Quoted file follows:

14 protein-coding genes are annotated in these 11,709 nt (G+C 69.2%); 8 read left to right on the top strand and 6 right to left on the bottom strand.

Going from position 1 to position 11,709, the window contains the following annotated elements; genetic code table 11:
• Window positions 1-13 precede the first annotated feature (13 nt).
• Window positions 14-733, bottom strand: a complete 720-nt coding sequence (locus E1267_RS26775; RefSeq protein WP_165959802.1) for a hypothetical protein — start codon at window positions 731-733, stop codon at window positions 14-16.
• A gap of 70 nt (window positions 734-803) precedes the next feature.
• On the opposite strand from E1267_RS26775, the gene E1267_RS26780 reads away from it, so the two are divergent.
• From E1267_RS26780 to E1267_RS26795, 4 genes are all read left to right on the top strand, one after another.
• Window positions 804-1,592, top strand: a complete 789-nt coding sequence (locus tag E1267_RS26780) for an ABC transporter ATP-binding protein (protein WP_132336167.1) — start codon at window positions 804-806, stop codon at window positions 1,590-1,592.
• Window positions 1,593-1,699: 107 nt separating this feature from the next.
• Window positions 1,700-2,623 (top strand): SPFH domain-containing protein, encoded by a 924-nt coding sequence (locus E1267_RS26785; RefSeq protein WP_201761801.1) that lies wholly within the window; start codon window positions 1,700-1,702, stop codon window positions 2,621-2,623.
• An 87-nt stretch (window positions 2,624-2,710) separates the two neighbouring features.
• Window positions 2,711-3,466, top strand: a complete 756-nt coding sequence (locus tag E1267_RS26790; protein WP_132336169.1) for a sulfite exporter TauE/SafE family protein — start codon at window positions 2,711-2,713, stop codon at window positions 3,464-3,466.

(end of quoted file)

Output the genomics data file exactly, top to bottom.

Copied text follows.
14 protein-coding genes are annotated in these 11,709 nt (G+C 69.2%); 8 read left to right on the top strand and 6 right to left on the bottom strand.

Going from position 1 to position 11,709, the window contains the following annotated elements; genetic code table 11:
• Window positions 1-13 precede the first annotated feature (13 nt).
• Window positions 14-733, bottom strand: a complete 720-nt coding sequence (locus E1267_RS26775; RefSeq protein WP_165959802.1) for a hypothetical protein — start codon at window positions 731-733, stop codon at window positions 14-16.
• A gap of 70 nt (window positions 734-803) precedes the next feature.
• On the opposite strand from E1267_RS26775, the gene E1267_RS26780 reads away from it, so the two are divergent.
• From E1267_RS26780 to E1267_RS26795, 4 genes are all read left to right on the top strand, one after another.
• Window positions 804-1,592, top strand: a complete 789-nt coding sequence (locus tag E1267_RS26780) for an ABC transporter ATP-binding protein (protein WP_132336167.1) — start codon at window positions 804-806, stop codon at window positions 1,590-1,592.
• Window positions 1,593-1,699: 107 nt separating this feature from the next.
• Window positions 1,700-2,623 (top strand): SPFH domain-containing protein, encoded by a 924-nt coding sequence (locus E1267_RS26785; RefSeq protein WP_201761801.1) that lies wholly within the window; start codon window positions 1,700-1,702, stop codon window positions 2,621-2,623.
• An 87-nt stretch (window positions 2,624-2,710) separates the two neighbouring features.
• Window positions 2,711-3,466, top strand: a complete 756-nt coding sequence (locus tag E1267_RS26790; protein WP_132336169.1) for a sulfite exporter TauE/SafE family protein — start codon at window positions 2,711-2,713, stop codon at window positions 3,464-3,466.